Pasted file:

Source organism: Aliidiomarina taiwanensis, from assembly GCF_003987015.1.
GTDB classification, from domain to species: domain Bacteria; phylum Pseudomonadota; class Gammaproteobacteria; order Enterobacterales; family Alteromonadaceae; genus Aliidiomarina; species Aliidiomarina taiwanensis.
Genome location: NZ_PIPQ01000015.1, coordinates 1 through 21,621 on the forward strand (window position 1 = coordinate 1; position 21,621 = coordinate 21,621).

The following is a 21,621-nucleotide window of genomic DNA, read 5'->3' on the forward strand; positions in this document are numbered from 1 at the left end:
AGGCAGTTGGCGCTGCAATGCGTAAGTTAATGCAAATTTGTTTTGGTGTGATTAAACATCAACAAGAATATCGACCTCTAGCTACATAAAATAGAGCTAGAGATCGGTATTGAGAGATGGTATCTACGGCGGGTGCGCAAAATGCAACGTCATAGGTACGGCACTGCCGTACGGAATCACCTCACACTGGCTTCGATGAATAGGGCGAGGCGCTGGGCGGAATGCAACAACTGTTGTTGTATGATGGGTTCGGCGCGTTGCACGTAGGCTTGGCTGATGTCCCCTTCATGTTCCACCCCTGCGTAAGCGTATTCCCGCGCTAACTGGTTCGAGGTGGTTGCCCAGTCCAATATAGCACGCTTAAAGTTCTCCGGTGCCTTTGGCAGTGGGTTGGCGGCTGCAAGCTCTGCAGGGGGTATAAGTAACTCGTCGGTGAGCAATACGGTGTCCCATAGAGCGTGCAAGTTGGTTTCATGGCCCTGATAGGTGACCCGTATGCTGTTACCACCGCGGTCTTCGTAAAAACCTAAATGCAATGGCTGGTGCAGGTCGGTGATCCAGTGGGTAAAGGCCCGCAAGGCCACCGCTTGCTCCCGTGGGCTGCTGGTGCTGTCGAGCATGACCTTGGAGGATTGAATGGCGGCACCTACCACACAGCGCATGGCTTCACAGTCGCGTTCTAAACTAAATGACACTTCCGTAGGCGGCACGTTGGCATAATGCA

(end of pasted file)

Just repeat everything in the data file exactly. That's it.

Source organism: Aliidiomarina taiwanensis, from assembly GCF_003987015.1.
GTDB classification, from domain to species: domain Bacteria; phylum Pseudomonadota; class Gammaproteobacteria; order Enterobacterales; family Alteromonadaceae; genus Aliidiomarina; species Aliidiomarina taiwanensis.
Genome location: NZ_PIPQ01000015.1, coordinates 1 through 21,621 on the forward strand (window position 1 = coordinate 1; position 21,621 = coordinate 21,621).

The following is a 21,621-nucleotide window of genomic DNA, read 5'->3' on the forward strand; positions in this document are numbered from 1 at the left end:
AGGCAGTTGGCGCTGCAATGCGTAAGTTAATGCAAATTTGTTTTGGTGTGATTAAACATCAACAAGAATATCGACCTCTAGCTACATAAAATAGAGCTAGAGATCGGTATTGAGAGATGGTATCTACGGCGGGTGCGCAAAATGCAACGTCATAGGTACGGCACTGCCGTACGGAATCACCTCACACTGGCTTCGATGAATAGGGCGAGGCGCTGGGCGGAATGCAACAACTGTTGTTGTATGATGGGTTCGGCGCGTTGCACGTAGGCTTGGCTGATGTCCCCTTCATGTTCCACCCCTGCGTAAGCGTATTCCCGCGCTAACTGGTTCGAGGTGGTTGCCCAGTCCAATATAGCACGCTTAAAGTTCTCCGGTGCCTTTGGCAGTGGGTTGGCGGCTGCAAGCTCTGCAGGGGGTATAAGTAACTCGTCGGTGAGCAATACGGTGTCCCATAGAGCGTGCAAGTTGGTTTCATGGCCCTGATAGGTGACCCGTATGCTGTTACCACCGCGGTCTTCGTAAAAACCTAAATGCAATGGCTGGTGCAGGTCGGTGATCCAGTGGGTAAAGGCCCGCAAGGCCACCGCTTGCTCCCGTGGGCTGCTGGTGCTGTCGAGCATGACCTTGGAGGATTGAATGGCGGCACCTACCACACAGCGCATGGCTTCACAGTCGCGTTCTAAACTAAATGACACTTCCGTAGGCGGCACGTTGGCATAATGCA